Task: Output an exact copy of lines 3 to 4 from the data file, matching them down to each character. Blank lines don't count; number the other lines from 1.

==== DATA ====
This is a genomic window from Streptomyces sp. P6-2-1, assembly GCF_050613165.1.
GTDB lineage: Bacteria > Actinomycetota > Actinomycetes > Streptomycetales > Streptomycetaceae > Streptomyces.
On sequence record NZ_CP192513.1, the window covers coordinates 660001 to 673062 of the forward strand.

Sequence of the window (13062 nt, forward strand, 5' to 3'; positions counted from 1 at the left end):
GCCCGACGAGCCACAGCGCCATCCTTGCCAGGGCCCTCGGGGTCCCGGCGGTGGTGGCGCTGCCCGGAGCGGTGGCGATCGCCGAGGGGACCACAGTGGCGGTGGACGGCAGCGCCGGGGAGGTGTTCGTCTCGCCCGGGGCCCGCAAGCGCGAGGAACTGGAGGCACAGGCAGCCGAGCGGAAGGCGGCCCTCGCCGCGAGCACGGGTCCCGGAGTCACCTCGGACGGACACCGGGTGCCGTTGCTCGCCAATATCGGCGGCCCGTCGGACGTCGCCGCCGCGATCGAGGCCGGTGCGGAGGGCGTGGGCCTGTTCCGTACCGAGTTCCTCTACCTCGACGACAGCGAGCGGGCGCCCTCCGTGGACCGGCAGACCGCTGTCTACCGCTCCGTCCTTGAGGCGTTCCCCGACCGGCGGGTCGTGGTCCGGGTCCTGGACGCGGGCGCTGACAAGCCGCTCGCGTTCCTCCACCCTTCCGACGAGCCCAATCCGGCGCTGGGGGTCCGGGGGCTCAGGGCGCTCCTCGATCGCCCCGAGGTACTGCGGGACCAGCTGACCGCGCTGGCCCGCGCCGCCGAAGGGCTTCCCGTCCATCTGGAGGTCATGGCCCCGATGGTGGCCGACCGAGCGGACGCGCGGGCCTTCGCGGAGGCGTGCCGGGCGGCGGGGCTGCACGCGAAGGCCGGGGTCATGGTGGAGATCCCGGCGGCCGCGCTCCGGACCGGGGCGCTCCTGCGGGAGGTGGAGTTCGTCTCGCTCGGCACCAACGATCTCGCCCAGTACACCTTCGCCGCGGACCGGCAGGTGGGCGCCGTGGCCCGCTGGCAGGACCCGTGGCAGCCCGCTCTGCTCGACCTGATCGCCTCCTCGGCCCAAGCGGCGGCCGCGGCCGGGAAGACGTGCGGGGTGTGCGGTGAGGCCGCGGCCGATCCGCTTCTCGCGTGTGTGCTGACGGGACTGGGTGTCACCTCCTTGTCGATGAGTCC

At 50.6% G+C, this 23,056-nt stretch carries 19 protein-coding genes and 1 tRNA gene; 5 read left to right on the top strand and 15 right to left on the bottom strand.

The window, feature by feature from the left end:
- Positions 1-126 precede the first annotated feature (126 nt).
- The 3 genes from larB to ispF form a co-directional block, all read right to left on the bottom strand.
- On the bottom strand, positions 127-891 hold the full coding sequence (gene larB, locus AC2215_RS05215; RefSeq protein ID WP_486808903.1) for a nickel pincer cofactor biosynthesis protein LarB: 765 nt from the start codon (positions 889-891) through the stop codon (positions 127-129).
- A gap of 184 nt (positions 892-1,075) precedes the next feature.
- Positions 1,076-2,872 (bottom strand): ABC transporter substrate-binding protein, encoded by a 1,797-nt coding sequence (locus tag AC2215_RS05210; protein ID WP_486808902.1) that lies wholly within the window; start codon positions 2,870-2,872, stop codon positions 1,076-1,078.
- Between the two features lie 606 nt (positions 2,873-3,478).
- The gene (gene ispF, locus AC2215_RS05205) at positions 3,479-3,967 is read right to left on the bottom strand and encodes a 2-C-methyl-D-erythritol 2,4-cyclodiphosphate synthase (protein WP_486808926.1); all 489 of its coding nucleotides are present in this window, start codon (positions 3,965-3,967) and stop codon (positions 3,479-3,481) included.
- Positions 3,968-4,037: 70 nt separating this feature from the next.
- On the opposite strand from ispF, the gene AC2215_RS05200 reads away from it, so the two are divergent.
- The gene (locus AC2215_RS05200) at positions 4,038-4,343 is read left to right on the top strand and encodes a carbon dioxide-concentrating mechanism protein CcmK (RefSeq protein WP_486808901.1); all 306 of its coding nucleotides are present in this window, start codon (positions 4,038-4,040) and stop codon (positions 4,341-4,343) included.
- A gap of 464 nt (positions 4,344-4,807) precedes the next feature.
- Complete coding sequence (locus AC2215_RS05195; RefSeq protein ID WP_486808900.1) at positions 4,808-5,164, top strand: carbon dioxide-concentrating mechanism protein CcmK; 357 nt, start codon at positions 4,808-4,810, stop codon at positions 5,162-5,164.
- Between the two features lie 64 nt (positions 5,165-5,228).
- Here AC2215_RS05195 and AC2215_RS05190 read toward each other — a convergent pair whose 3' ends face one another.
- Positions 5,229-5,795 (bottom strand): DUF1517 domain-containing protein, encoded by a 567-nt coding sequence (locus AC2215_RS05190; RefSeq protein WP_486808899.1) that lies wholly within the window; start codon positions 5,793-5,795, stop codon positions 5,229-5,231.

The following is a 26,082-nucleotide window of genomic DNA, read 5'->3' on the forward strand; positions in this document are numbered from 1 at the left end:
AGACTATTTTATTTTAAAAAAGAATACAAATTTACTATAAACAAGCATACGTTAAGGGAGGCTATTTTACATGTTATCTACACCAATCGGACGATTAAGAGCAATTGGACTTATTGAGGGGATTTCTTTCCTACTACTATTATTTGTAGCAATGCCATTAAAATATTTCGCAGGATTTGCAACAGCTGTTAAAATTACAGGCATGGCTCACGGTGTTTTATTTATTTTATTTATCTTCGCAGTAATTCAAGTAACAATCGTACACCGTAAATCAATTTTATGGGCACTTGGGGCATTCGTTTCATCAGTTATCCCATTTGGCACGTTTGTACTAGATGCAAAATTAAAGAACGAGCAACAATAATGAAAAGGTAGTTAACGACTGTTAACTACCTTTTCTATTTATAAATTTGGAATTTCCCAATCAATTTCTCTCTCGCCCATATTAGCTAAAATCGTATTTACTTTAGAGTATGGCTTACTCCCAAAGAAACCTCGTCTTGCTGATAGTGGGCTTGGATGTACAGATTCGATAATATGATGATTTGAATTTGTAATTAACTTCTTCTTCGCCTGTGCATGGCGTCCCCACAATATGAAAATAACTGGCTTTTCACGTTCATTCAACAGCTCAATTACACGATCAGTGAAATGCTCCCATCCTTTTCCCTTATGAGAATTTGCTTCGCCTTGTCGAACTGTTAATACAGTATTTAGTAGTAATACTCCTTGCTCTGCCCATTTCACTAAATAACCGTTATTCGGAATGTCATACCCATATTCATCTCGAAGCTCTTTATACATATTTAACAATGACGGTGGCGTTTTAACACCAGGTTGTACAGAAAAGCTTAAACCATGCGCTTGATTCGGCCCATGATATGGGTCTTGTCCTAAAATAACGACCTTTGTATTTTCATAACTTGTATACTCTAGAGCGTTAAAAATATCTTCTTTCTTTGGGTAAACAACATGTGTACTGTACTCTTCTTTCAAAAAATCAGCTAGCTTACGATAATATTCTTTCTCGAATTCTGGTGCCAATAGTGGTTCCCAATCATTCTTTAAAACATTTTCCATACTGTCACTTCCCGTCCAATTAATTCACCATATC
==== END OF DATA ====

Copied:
On sequence record NZ_CP192513.1, the window covers coordinates 660001 to 673062 of the forward strand.

Sequence of the window (13062 nt, forward strand, 5' to 3'; positions counted from 1 at the left end):